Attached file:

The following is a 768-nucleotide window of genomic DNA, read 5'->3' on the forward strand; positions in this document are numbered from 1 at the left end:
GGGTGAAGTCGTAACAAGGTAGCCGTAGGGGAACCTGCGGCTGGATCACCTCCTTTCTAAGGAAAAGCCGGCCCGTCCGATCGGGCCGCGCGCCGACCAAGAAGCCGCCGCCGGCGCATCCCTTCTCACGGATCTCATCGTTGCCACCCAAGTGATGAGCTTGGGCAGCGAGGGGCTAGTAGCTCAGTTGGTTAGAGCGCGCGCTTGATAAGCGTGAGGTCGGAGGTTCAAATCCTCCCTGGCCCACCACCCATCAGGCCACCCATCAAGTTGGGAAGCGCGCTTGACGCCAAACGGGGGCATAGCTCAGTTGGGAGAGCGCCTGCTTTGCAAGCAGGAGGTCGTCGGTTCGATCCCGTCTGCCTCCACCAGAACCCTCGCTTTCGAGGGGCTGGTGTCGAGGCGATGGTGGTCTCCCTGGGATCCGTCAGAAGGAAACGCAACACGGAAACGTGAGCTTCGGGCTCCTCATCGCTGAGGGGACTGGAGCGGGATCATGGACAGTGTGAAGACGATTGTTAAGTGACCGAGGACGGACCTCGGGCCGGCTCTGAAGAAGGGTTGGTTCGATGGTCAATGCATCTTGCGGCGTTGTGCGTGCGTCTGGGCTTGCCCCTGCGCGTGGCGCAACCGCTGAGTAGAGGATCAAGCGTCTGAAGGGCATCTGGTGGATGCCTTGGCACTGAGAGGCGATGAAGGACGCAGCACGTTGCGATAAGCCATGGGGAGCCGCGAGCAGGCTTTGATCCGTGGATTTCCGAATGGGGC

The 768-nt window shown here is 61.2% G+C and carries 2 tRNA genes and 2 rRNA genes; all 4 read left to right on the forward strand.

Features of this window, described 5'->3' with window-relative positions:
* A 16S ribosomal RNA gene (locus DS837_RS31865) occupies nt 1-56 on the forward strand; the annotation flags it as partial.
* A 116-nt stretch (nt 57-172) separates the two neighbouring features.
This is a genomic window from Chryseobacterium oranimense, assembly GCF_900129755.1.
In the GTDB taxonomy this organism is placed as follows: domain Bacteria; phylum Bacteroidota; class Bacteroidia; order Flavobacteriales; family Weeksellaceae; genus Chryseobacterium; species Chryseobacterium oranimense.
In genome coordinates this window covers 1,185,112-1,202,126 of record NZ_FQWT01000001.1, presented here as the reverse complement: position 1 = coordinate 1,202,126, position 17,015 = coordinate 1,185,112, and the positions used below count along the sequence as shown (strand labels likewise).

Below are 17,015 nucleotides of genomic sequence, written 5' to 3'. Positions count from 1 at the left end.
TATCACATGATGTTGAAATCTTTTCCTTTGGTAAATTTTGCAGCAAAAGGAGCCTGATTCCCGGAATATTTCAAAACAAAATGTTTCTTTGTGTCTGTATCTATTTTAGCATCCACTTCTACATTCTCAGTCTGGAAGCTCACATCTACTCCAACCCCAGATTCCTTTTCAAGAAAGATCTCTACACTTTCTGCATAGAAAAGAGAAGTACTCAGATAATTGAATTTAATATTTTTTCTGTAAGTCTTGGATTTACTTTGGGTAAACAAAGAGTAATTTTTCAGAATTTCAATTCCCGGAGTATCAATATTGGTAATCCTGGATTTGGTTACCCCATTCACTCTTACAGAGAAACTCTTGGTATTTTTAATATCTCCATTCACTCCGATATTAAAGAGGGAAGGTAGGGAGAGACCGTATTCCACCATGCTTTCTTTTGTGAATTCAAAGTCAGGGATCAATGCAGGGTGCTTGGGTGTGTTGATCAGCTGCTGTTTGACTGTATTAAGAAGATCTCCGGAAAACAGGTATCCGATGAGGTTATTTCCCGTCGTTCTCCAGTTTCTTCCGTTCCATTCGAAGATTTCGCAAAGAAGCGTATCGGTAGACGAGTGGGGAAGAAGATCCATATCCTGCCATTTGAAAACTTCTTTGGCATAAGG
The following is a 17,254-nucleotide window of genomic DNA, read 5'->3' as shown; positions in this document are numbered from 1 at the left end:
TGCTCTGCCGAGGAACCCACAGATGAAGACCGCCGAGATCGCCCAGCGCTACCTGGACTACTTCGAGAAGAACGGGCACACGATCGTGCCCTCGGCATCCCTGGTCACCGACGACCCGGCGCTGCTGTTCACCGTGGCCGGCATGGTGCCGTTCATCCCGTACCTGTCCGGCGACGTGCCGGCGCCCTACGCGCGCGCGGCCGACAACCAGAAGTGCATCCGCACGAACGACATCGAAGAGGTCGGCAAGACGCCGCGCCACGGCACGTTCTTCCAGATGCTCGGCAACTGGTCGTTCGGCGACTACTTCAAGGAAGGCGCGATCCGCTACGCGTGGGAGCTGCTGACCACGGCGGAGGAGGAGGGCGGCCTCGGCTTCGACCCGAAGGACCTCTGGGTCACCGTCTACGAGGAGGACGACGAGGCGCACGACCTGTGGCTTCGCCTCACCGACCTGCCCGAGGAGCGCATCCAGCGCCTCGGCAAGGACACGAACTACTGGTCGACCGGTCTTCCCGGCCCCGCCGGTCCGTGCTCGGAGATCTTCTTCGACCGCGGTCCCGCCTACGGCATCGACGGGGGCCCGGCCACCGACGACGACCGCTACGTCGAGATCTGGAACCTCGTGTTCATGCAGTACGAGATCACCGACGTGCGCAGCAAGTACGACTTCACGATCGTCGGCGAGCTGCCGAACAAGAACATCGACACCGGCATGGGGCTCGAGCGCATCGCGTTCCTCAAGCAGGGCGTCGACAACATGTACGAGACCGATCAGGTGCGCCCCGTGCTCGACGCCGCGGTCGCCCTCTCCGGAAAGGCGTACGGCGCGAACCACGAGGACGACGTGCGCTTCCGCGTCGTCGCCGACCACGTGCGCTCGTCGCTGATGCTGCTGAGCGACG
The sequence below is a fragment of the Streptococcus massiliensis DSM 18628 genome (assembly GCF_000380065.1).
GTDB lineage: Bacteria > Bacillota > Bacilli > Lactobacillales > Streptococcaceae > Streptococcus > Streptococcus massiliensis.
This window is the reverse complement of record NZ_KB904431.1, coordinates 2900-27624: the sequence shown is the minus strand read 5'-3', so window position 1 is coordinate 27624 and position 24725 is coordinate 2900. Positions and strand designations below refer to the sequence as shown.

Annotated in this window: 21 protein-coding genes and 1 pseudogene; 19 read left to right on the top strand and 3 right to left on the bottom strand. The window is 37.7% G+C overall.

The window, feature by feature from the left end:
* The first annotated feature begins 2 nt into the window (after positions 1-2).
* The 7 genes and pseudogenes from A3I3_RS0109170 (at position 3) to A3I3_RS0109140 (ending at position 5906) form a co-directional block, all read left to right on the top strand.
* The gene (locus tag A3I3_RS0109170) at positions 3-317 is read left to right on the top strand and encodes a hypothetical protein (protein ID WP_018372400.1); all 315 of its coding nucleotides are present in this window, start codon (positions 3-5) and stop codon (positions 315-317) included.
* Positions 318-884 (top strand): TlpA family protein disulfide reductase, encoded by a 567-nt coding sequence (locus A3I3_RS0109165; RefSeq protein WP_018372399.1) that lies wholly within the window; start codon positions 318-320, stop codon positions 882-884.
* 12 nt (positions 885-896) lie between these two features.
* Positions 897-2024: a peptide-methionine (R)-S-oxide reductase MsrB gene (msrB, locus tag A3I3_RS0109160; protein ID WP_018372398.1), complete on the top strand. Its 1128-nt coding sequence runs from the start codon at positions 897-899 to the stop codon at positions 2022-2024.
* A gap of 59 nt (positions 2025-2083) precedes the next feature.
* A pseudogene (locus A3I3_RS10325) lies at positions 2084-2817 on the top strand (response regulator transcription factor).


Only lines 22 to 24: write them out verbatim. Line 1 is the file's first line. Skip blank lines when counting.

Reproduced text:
* Positions 318-884 (top strand): TlpA family protein disulfide reductase, encoded by a 567-nt coding sequence (locus A3I3_RS0109165; RefSeq protein WP_018372399.1) that lies wholly within the window; start codon positions 318-320, stop codon positions 882-884.
* 12 nt (positions 885-896) lie between these two features.
* Positions 897-2024: a peptide-methionine (R)-S-oxide reductase MsrB gene (msrB, locus tag A3I3_RS0109160; protein ID WP_018372398.1), complete on the top strand. Its 1128-nt coding sequence runs from the start codon at positions 897-899 to the stop codon at positions 2022-2024.